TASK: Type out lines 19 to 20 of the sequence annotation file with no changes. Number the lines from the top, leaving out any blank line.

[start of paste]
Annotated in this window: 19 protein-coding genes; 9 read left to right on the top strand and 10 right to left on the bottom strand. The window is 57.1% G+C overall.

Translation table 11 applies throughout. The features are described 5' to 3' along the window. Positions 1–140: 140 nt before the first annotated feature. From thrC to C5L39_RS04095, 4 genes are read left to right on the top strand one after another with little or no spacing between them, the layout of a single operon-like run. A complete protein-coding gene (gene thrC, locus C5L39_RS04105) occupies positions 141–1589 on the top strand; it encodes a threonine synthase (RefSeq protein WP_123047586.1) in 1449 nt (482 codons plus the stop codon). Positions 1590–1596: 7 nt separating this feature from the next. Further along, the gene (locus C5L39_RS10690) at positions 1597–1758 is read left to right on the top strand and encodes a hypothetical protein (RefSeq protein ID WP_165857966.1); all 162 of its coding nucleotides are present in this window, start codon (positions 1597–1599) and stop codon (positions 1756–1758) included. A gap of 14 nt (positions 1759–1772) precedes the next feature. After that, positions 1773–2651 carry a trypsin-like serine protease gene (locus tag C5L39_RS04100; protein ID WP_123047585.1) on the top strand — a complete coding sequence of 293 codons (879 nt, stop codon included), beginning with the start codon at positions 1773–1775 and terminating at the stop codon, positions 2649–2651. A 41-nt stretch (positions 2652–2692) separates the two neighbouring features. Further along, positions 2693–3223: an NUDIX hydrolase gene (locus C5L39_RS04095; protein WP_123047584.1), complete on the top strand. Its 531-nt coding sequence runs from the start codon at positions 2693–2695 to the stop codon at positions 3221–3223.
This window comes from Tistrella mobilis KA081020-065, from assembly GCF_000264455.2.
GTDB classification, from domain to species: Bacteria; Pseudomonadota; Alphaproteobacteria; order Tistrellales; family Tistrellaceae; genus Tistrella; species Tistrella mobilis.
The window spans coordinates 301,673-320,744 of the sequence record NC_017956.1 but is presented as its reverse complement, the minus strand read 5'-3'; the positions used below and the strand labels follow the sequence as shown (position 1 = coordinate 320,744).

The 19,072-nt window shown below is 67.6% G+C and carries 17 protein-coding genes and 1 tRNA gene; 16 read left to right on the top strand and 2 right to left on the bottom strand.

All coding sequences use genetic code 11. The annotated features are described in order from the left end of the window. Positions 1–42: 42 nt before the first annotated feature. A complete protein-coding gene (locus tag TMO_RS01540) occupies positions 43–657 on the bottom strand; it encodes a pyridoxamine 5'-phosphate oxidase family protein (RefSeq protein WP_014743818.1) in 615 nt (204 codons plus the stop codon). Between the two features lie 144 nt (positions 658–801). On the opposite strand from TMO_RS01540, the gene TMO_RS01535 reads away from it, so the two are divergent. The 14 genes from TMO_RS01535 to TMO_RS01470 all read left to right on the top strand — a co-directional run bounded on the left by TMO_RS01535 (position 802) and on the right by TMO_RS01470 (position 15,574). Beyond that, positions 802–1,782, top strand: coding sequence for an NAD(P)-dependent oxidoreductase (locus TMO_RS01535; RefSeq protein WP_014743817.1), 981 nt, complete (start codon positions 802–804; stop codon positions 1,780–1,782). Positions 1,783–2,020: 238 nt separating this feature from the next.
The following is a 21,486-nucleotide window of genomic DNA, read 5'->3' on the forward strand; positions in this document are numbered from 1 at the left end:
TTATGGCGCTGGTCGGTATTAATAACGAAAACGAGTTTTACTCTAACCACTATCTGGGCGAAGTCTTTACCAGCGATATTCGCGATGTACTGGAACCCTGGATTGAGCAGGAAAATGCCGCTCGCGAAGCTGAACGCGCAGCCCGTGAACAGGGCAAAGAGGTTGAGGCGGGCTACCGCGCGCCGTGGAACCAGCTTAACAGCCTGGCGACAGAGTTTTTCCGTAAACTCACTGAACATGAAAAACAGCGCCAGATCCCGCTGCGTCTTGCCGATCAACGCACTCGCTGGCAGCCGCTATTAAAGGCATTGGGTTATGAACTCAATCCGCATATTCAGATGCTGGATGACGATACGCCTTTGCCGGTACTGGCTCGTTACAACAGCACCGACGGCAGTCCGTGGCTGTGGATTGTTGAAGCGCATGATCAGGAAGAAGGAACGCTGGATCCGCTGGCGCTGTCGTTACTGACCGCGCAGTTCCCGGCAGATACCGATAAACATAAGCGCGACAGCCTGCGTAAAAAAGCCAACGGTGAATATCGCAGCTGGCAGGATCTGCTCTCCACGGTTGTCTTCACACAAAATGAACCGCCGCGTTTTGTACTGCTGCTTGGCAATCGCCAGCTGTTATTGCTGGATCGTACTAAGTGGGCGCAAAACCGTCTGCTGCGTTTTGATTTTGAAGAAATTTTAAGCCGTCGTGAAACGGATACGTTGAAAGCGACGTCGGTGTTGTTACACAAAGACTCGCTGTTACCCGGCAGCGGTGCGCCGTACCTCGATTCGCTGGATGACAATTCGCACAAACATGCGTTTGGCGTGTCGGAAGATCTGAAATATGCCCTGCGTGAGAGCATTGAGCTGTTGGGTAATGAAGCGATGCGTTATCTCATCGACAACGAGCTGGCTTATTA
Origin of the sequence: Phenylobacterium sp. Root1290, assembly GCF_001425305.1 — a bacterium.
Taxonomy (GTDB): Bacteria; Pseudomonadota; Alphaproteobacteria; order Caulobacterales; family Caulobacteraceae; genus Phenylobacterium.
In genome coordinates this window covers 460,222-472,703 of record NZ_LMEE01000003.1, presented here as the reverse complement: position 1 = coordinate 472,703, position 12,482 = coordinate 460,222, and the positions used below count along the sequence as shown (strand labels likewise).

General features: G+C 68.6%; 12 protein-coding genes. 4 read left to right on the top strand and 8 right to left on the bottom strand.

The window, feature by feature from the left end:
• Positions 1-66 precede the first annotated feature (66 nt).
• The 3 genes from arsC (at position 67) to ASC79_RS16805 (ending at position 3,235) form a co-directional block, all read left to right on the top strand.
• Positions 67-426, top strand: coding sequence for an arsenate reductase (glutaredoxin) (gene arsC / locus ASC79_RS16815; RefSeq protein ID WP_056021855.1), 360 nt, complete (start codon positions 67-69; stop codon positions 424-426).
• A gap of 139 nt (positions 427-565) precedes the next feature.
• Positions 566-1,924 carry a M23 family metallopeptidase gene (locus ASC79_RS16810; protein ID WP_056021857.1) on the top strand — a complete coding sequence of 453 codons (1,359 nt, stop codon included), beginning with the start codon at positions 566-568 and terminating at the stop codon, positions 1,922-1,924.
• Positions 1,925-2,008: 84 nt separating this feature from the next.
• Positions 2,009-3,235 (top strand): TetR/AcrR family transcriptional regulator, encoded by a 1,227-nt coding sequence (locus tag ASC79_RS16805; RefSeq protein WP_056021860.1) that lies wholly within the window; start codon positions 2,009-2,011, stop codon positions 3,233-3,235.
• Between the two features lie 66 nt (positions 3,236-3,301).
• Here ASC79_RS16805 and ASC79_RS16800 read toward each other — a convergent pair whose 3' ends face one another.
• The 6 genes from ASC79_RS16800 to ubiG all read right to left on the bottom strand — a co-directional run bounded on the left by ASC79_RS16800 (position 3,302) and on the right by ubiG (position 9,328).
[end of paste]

• Positions 566-1,924 carry a M23 family metallopeptidase gene (locus ASC79_RS16810; protein ID WP_056021857.1) on the top strand — a complete coding sequence of 453 codons (1,359 nt, stop codon included), beginning with the start codon at positions 566-568 and terminating at the stop codon, positions 1,922-1,924.
• Positions 1,925-2,008: 84 nt separating this feature from the next.